A simple search for "obesity abdominal cancer" turned up page after page of articles on the subject.... but it's easier for some people to just play class clown.

http://www.cancer.gov/cancertopics/f...t/Risk/obesity

http://circ.ahajournals.org/content/117/13/1658

http://www.healthcarecentre.biz/heal...on-cancer-risk

http://info.cancerresearchuk.org/can...l/riskfactors/

http://www.webmd.com/cancer/news/200...er-cases-in-us

http://articles.cnn.com/2009-11-05/h...s?_s=PM:HEALTH
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Old September 24, 2011, 05:46 PM   #61
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Quote:
Deep tissue abdominal fats have been shown to have high correlation, and most likely causal, relationships with stomach and liver cancers.
Correlation is not causation.

It is very far from 'proven.'
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Old September 24, 2011, 07:59 PM   #62
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Have We Taken a Turn?

The original post advocated the benefits of physical fitness as a reasonable part of any defensive training regimen. A point I agree with 100%. A true Renascence Man (or Woman) is someone that strives to be the best possible athlete, warrior, scholar, artist that they are capable of being. The people I admire are/ were exactly that; Jeff Cooper comes to mind. Cool, although I fall far short of the goal it is still a goal. Some of the later post in this thread seem to be in defense of sloth and obesity. Am I missing something? There are varying degrees of potential and capability and not all of us can be Ranger or SEAL fit; but I think we all should strive to be 100% of what we can be. How can that point be argued?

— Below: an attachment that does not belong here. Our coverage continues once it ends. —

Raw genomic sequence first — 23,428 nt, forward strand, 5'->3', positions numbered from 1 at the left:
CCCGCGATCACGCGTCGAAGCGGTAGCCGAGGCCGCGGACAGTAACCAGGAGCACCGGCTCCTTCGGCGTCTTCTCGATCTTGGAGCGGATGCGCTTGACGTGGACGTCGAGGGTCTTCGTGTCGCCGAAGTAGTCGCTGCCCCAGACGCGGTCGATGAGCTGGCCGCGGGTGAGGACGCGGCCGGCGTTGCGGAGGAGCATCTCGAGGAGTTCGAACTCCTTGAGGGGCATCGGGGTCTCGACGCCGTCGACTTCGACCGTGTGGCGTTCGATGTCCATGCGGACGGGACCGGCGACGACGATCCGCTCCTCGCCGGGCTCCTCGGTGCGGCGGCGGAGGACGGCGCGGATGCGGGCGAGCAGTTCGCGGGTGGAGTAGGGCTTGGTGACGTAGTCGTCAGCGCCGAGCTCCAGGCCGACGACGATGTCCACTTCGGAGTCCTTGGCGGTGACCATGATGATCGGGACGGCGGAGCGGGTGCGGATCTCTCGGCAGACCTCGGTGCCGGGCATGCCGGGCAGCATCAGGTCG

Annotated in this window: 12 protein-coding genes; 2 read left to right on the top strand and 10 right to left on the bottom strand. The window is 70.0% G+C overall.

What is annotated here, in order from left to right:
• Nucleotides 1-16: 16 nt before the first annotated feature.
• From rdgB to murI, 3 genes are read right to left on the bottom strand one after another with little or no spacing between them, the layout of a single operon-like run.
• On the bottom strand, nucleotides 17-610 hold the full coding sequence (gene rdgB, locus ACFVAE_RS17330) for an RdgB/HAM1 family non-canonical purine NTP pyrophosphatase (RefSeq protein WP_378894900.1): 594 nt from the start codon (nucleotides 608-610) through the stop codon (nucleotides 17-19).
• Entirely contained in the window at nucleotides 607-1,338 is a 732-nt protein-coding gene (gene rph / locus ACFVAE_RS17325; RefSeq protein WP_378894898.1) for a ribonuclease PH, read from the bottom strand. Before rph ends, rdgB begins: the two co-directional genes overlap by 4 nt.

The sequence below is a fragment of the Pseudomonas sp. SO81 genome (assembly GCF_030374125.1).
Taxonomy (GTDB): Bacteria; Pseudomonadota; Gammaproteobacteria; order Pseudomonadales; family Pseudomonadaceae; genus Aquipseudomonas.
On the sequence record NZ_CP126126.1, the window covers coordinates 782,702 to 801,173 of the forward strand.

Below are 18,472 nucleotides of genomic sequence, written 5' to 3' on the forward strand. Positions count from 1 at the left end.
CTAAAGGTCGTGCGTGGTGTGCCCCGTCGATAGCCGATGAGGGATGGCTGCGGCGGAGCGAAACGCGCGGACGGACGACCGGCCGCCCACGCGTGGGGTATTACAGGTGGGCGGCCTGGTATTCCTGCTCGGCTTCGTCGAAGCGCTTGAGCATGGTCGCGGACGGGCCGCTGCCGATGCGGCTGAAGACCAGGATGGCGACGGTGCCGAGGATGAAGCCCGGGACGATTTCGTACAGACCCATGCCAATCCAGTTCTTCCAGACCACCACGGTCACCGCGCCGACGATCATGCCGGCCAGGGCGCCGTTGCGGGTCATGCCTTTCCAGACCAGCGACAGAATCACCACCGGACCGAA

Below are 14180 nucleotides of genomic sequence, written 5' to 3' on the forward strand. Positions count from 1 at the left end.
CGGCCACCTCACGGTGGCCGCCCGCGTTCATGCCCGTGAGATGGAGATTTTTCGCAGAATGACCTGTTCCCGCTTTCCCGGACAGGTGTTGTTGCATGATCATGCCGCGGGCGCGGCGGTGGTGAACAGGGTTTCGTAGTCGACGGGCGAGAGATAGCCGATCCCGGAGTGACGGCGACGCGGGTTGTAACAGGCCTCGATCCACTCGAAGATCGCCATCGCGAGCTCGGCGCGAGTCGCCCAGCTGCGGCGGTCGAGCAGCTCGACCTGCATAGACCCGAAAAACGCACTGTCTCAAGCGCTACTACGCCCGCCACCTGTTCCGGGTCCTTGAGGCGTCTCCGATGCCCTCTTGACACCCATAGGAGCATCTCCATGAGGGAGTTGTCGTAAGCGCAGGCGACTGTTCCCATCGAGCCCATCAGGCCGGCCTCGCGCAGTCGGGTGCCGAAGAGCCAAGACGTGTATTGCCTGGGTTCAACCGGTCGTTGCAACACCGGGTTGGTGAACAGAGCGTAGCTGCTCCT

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Old September 24, 2011, 09:43 PM   #63
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Old September 25, 2011, 01:15 PM   #64
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It's funny.... my father-in-law is pushing 70. He's had multiple knee replacements, one of which did not go well and had him laid up with a deep bone infection for months. Yet he gets outside multiple times a week, shooting bows or black powder. He's not as physically active as he was 20 years ago, but he's as active as his older and injured body will allow him to be.

Some people are better at making excuses, than with making the most of what they have.

I'm happy he isn't one of those.
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Old September 25, 2011, 01:39 PM   #65
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Like a poster above, I do not understand sloth and excuses.

I'll be 44 in less than a month. A few weeks ago, I made a decision to cut some weight and enter my first jiu jitsu tournament. I'm training six days a week for it.

In the last three weeks I'm down from 215# to 206#, and in three more weeks I'll enter that tournament below 200 pounds. I haven't been under 200 pounds in twenty years. I sleep better, think more clearly, and wake up with energy and enthusiasm for the day.

Right now, I'm stronger, lighter, and in better condition than I have been in two decades. With this increased level of fitness, can there be any doubt that I am more deadly than I was? No, there cannot be.

Get up and go do something for yourself. You won't be sorry.
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Old September 25, 2011, 01:42 PM   #66
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The point is that physical fitness is a not a must. Obviously it offers many advantages, but as many people who have severe physical limitations have proven, the ability to defend themselves quite effectively is not predicated on a high level of physical fitness.
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Old September 25, 2011, 02:42 PM   #67
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So I guess we senior citizens who aren't black belts in multiple martial arts disciplines and who don't run 12 miles every morning before breakfast should just stop considering carrying a gun for self defense. Is that the point of this discussion?

I respectfully bow out.
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Old September 25, 2011, 03:35 PM   #68